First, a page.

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Author Topic: How fast ist client.wirte() on MEGA  (Read 1870 times)
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Hi

I try to send a Serial stream from Serial3 (MEGA) direct to the Ethernet BreakOut in a while loop. It turns out, the serial3.read() is much more faster (serial.begin(115200)); than the SPI attached client.wirte() function. The 63 Byte buffer on Serial3 is full after 3 while cycles. Does anyone know how fast the client.print(c); function shifts data out over SPI to the ethernet chip?
I used to have a client.write(HEADERSTRING) with the F() function. But this takes me directly to a full rx buffer.

Here's my template code:
Code:
EthernetClient client.
serial3.begin(115200);
char c;

//SEND REQUEST
serial3.print(REQUESTSTRING);
while (do wait until CHARSTART is arriving) {}

// SREAM RESPONSE TO ETHNERT SHIELD
while (serial3.available()) {
 c=serial3.read();
 if (c==CHAREND) break;
 else client.print(c);
 //for debug over serial 1 to my pc only:
 serial.println(serial3.available());
}
« Last Edit: February 11, 2013, 09:14:51 am by markuszelg » Logged

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I don't see any SPI transmission there, and I doubt that even that snippet would compile, as it is "write" not "wirte".

Read this before posting a programming question

Please post all your code.
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In addition, the fact that you are Serial.print()ing in the loop will slow down the loop.

You are better off collecting the data from the serial port into an array, and client.print()ing the whole array.
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@PaulS: whole array: hmm.. may by my architecture is wrong: I do a external eeprom dump from a attached nano over serial to the MEGA. this will take me up to 1KB of data. buffing this amount of data is hard with MEGA. right?

@Nick: client.write() will write over SPI, no? I was not looking into #include <SPI.h> #include <Ethernet.h>. But one may find out, the SPI will go this way.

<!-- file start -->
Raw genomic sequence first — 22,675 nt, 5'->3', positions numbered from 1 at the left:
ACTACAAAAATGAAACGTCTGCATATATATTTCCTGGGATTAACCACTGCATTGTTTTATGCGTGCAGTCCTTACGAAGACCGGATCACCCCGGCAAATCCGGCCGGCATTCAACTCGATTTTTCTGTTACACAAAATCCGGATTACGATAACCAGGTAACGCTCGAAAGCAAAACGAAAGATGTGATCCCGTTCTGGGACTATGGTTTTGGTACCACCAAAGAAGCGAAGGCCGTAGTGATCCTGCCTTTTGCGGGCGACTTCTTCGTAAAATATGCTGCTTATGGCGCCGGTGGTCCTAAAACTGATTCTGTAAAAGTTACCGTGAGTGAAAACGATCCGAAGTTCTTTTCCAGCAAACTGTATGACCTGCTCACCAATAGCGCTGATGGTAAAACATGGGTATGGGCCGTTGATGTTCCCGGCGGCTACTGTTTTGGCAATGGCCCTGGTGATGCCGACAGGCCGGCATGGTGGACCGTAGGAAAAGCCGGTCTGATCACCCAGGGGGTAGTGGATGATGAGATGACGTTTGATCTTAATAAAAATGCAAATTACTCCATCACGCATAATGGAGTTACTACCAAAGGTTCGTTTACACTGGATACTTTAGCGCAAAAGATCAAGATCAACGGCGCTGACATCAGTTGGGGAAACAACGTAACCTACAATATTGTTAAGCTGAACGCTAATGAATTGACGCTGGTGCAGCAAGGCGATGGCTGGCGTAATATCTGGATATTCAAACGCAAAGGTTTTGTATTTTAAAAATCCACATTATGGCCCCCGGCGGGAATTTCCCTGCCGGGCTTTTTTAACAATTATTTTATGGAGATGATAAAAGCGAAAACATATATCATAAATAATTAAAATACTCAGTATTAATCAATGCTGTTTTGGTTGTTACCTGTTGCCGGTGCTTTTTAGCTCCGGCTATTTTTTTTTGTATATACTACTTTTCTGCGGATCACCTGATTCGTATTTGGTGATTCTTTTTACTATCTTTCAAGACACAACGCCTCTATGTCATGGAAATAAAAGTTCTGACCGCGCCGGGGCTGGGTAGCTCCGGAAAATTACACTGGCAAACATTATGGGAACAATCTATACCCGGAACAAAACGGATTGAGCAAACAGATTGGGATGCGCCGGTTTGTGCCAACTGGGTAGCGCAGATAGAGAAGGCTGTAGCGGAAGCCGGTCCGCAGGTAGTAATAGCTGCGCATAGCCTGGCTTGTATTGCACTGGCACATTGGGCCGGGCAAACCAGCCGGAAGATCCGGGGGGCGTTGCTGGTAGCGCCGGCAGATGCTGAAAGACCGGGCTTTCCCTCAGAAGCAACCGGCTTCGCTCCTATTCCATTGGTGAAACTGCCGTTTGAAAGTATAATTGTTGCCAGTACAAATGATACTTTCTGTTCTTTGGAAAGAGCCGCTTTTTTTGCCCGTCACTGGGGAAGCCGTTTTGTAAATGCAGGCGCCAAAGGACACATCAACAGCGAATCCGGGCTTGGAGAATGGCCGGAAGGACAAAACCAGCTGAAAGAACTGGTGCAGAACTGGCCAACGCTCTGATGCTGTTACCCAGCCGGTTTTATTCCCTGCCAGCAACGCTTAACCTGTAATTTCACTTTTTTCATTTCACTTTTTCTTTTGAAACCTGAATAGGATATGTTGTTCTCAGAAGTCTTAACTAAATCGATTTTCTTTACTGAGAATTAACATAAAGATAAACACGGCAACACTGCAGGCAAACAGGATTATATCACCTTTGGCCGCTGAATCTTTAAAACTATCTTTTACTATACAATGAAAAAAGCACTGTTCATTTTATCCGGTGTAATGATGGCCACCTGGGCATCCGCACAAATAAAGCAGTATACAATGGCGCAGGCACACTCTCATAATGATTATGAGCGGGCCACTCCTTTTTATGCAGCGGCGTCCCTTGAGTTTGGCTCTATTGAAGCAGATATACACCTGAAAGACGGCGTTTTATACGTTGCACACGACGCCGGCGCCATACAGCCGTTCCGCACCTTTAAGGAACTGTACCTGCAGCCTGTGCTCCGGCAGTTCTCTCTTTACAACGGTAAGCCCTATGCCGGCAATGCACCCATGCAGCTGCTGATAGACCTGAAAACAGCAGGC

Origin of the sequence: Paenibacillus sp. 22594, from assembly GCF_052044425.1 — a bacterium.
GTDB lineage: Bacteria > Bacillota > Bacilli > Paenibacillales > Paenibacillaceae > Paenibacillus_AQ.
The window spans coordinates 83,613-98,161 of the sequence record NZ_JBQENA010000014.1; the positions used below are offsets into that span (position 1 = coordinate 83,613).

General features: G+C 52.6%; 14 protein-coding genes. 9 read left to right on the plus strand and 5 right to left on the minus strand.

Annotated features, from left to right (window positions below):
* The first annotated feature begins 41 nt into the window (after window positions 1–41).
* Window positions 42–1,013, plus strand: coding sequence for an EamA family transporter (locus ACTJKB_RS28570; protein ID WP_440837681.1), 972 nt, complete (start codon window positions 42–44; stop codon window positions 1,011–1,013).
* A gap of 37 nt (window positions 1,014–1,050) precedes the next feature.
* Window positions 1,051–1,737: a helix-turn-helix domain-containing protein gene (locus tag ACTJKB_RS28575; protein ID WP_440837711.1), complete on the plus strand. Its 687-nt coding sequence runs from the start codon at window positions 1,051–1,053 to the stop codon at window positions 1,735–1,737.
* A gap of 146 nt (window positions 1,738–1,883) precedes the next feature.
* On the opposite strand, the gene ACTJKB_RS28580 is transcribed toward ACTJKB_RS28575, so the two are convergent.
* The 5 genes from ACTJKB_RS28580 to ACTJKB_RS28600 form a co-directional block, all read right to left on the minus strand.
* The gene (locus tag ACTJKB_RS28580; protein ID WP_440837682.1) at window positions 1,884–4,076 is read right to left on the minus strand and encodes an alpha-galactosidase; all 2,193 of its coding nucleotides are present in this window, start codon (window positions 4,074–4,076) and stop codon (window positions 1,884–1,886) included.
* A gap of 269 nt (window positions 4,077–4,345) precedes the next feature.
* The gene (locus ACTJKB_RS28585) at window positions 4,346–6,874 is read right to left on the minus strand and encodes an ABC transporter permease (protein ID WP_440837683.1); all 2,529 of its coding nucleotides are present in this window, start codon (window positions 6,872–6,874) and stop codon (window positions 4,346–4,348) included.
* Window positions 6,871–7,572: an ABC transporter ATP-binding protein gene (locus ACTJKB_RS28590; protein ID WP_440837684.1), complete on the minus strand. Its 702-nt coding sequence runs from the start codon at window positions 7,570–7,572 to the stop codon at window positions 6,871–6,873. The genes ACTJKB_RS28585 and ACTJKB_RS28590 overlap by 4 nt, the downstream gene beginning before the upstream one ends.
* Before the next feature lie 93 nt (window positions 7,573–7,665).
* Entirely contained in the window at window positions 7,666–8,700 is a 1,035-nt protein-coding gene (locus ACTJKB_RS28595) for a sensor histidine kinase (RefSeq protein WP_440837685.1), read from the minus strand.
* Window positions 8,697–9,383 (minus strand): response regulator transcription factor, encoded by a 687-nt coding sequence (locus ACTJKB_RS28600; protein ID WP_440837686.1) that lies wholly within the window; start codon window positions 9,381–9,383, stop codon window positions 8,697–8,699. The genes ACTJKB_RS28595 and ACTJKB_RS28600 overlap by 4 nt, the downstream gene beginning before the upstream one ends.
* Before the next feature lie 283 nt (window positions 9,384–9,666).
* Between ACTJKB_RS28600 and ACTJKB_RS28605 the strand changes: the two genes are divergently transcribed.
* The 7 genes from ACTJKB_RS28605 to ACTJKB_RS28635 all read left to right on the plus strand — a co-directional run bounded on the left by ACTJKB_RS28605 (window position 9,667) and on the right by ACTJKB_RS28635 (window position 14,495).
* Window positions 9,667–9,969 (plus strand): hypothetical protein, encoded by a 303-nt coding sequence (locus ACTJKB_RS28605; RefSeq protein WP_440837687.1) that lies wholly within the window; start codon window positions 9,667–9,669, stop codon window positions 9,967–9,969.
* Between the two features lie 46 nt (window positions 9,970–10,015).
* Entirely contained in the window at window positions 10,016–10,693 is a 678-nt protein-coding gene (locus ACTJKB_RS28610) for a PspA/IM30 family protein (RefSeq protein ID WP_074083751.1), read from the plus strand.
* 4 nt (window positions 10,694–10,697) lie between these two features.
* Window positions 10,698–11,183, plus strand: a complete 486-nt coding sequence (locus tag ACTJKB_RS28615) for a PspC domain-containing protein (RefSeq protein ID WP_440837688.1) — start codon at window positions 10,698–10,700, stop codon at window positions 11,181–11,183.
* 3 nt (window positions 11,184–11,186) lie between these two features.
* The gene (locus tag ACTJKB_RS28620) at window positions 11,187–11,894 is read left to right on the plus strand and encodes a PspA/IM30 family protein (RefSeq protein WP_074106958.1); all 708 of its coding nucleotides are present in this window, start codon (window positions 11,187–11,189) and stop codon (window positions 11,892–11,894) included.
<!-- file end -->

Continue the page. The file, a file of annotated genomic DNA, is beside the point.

Does anyone know how fast the SPI port communication speed. I was once (a long time ago) reading 10Mhz.
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@PaulS: whole array: hmm.. may by my architecture is wrong: I do a external eeprom dump from a attached nano over serial to the MEGA. this will take me up to 1KB of data. buffing this amount of data is hard with MEGA. right?
Yes, and no. Yes, a 1K buffer is a real challenge.

But, why not establish handshaking with the remote device? Send it a request for data, say 64 bytes. Collect those 64 bytes. Send them to the client. Ask the remote device for 64 more bytes. Collect them, send them, lather, rinse, repeat.

There is no reason that the remote device has to tell its whole life store without pausing to breathe.
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@PaulS: you're right. When my direct streaming design cannot handly timing issues, I do need to switch to this 64byte-sample approach. However, I will need to redisign my protocol. That's to say, it's only sending full information today.

Knowing the speed of ethernet SPI, I could go down one step with my serial speed. Does anyone knows about the speeds?

Update: default for SPI is 4 Mhz see http://arduino.cc/en/Reference/SPI. I wonder why my code accumulate the rx buffer. Maybe the serial3.available() takes as much time as serial3.read(). Any ideas?
« Last Edit: February 11, 2013, 07:02:01 am by markuszelg » Logged

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Why do you mention SPI at all? I don't see any SPI I/O happening here.

You're reading characters from a hardware serial port Serial3. For every received character, you print several characters on a different serial port Serial1.